• Have we educated employees on their communications duties, so messaging to customers and suppliers is always cohesive versus changing based on who is asked?
  • Do we have a media communications policy in place? This last question is very important because the media is randomly contacting members of the supply chain to get updates and will take the answer of anyone who answers the phone and has an opinion.

If your company is large enough to have a communications department, most of this is likely already done. However, if your company doesn’t have a communications department or specialist, these are the key steps:

Create a committee that includes senior management, supply chain management, HR and production management. That group should discuss what is known, likely issues that will occur as the situation evolves, and what is being done to mitigate those likely risks. This team should determine what should be shared with each group of stakeholders.

Decide on messages to be communicated, messaging formats, communication channels and frequency of messaging. At the customer level, coordinating communication through program managers can be highly effective, provided the program managers have clear direction on the messages. Similarly, employee “all-hands” meetings are an excellent way to communicate with staff, provided supervisors have been briefed and have a detailed sheet with responses to the most likely post-meeting employee questions. From a marketing standpoint, periodic email bulletin updates and social media posts work well with prospects. Providing information via your website is also an option. The supply-chain communications activities may be coordinated through buyers or commodity managers, and once again, answers to likely questions should be brainstormed in advance so those communicating have clear guidelines on what they can say.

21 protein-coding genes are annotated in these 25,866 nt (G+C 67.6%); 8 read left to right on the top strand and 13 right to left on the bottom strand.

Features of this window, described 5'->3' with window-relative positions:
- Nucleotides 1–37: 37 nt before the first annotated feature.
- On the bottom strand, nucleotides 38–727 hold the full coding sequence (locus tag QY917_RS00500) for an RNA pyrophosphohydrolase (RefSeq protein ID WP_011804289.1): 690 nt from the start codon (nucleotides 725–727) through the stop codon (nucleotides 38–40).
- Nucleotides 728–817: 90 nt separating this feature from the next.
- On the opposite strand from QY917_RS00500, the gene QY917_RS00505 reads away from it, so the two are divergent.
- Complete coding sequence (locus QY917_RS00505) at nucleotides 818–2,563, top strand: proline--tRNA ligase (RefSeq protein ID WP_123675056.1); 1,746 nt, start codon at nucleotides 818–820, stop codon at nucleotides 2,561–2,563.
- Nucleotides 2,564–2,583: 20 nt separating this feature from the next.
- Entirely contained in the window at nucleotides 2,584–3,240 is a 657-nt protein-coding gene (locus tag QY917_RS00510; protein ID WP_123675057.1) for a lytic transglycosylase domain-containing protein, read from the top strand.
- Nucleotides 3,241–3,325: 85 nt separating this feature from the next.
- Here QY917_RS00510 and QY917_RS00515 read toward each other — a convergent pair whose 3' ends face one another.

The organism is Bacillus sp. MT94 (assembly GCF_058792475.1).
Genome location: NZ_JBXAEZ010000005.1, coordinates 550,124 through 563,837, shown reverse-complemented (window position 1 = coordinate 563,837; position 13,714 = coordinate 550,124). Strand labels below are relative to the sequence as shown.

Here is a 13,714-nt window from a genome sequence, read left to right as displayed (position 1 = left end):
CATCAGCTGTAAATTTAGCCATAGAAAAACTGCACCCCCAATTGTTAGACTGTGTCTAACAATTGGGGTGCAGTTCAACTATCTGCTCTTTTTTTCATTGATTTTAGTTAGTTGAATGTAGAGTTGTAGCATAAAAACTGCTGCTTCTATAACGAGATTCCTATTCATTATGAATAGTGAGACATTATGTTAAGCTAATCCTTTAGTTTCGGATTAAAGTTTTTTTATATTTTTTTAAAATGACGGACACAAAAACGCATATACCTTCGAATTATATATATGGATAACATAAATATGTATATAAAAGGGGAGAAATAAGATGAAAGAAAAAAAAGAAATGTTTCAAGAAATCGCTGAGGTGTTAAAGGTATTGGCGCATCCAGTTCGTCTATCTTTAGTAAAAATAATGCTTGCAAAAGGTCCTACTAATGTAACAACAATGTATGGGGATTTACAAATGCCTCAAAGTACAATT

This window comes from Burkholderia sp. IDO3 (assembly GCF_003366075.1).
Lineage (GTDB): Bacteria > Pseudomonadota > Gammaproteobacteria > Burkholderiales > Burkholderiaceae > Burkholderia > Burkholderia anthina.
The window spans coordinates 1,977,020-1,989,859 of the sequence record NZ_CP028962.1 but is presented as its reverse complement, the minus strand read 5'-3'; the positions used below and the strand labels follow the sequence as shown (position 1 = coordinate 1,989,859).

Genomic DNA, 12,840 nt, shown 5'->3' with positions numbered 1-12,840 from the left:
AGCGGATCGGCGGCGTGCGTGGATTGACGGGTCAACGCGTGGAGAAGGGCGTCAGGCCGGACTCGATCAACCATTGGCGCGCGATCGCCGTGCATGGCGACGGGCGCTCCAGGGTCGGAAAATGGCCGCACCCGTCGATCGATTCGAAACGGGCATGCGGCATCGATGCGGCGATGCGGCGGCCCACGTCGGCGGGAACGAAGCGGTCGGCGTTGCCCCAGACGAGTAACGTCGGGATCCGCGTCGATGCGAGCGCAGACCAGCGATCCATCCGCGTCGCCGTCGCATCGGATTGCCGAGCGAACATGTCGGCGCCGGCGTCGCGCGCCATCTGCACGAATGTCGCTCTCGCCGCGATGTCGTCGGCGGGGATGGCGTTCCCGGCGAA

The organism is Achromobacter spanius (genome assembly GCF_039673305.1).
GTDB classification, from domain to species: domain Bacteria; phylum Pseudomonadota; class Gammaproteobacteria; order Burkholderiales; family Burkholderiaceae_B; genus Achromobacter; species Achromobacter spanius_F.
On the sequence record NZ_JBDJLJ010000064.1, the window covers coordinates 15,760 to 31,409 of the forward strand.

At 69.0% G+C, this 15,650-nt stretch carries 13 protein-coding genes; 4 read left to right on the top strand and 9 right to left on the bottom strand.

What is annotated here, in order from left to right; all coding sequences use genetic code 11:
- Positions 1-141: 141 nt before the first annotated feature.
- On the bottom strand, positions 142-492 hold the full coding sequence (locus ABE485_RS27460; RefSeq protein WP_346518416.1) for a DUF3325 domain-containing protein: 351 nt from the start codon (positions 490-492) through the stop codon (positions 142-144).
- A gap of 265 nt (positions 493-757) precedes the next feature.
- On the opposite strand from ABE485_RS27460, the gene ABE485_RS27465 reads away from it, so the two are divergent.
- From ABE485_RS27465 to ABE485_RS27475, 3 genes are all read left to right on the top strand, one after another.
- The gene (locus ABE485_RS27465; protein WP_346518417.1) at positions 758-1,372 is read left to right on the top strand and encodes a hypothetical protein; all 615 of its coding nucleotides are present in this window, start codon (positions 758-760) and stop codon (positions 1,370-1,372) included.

Transparency matters. The goal shouldn’t be to paint a rosier picture than the situation dictates. The goal is to fill the communications void and establish trust that your company will provide news as the situation evolves. Be careful of overstating good news and share bad news candidly.

Situations like COVID-19 present one of the most difficult corporate communications challenges because what is true today may not be true tomorrow. While we can’t predict the outcome, lack of communication ensures stakeholders will form opinions about what is happening with your company based on what they hear from friends, other companies or the media. That may drive companies to plan stealth supply-chain moves, make employees fearful of self-reporting flu-like symptoms, or discourage prospects evaluating new suppliers from choosing your company. A comprehensive crisis communication strategy that creates unified messaging, ensures employees understand their roles and responsibilities, and keeps other stakeholders aware of your current situational assessments is the best way to build trust in a time of fear and misinformation.

Susan Mucha is president of Powell-Mucha Consulting Inc. (powell-muchaconsulting.com), a consulting firm providing strategic planning, training and market positioning support to EMS companies and author of Find It. Book It. Grow It. A Robust Process for Account Acquisition in Electronics Manufacturing Services; smucha@powell-muchaconsulting.com.